Adverse circumstances higher up the food chain

Higher up the food chain, Varadkar, Ardern and Sturgeon were praised at first for going in their own time for no particular reason. It soon became apparent that they were in adverse circumstances.

Police Scotland's Operation Branchform investigating alleged fraud by the SNP is still under way. Ms Sturgeon and her husband have both been interviewed under caution.

Meanwhile her party's standing and support for Scottish independence have both headed south in opinion polls.

Ms Ardern once talked about seeking a third term as prime minister. Instead, under her successor as leader, her Labour Party was walloped by the conservative National Party in last year's election, amid a reaction against the "woke" values she personified.

As his country's youngest-ever prime minister, gay and from an Indian ethnic background, Mr Varadkar also embodied Ireland's rapid liberalisation.

But this month, he and Dublin's political establishment suffered the setback of resounding defeat in a double referendum attempting to modernise the constitution on "relationships" outside marriage and the role of women.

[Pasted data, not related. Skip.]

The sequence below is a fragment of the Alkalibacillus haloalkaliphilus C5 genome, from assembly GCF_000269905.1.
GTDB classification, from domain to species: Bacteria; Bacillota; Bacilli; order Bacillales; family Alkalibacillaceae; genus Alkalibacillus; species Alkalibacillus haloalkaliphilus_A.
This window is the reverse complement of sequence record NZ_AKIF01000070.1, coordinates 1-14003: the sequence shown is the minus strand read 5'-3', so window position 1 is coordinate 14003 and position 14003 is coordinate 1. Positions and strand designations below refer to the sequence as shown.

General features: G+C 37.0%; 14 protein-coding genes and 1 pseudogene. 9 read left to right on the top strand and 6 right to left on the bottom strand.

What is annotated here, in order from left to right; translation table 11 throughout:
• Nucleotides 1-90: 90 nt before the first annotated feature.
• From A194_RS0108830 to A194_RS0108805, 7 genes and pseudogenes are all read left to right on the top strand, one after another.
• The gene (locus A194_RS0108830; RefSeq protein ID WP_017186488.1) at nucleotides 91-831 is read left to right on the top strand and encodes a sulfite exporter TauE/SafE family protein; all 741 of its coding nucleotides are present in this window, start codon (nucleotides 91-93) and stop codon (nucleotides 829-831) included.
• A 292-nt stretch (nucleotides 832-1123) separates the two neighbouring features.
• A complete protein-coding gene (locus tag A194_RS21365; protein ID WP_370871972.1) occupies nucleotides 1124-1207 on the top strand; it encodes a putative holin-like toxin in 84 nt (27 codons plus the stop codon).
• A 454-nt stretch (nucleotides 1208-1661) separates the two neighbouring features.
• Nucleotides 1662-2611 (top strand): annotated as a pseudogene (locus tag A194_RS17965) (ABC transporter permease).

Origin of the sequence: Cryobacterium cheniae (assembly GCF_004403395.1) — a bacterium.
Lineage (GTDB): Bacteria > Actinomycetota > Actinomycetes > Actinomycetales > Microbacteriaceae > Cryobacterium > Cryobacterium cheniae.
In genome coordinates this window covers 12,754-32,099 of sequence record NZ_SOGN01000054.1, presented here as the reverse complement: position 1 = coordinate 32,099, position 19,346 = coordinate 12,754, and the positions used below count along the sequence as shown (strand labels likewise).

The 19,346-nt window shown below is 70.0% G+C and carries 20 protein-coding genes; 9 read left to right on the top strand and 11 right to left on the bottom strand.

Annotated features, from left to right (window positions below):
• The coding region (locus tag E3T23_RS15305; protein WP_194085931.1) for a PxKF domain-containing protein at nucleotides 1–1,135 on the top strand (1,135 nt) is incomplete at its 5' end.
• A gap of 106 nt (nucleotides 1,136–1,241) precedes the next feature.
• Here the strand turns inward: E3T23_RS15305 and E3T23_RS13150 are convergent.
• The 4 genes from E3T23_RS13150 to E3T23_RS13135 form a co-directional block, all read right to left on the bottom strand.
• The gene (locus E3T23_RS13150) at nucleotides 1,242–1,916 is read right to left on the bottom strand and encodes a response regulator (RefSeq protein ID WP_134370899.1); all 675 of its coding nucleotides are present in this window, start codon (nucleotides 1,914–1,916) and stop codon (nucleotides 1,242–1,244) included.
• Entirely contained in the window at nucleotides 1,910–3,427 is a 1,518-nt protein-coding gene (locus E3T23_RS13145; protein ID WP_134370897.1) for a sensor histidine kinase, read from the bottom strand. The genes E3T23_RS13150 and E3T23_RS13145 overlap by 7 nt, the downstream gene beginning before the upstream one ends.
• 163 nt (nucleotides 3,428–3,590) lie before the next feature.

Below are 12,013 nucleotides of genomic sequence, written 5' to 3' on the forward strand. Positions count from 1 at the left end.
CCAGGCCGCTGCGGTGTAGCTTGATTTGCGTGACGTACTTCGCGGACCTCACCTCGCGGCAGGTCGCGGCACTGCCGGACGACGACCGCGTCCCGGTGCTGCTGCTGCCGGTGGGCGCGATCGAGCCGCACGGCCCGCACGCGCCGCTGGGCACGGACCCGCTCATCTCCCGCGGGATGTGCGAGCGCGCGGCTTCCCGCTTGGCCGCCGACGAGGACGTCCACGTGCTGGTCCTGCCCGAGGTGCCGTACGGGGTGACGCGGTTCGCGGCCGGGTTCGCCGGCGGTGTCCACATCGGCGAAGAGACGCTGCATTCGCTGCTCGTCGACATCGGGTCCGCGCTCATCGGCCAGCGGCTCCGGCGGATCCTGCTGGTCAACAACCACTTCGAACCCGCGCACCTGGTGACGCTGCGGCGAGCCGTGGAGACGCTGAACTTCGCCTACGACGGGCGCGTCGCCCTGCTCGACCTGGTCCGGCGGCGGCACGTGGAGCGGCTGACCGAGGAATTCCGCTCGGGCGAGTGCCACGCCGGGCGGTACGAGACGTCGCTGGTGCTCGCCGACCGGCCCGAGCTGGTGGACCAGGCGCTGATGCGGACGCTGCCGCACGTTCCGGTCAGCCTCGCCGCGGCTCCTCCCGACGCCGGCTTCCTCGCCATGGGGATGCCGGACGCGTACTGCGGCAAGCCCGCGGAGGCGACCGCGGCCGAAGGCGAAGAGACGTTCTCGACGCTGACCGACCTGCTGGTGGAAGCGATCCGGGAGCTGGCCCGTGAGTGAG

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Mr Varadkar, from the right of centre Fine Gael party, owes his time in office to a series of pacts with Fianna Fail, which were largely designed to keep the republican Sinn Fein away from power.

A general election is due soon and Sinn Fein now tops the polls in the south under Mary Lou MacDonald. Sinn Fein's Michelle O'Neill is first minister in Northern Ireland.

Not like previous generations

Today's quitter politicians certainly face some stark challenges but they are all going down without a fight, unlike many in previous generations.

William Gladstone and Harold Wilson both regained the premiership after losing it. Others like Ted Heath and Margaret Beckett stayed on for years after their glory days of power.

Most of the MPs going now plan to leave politics altogether. They complain that the pressures of the job have become intolerable. Some talk of worries for their mental health and even post-traumatic stress disorder (PTSD).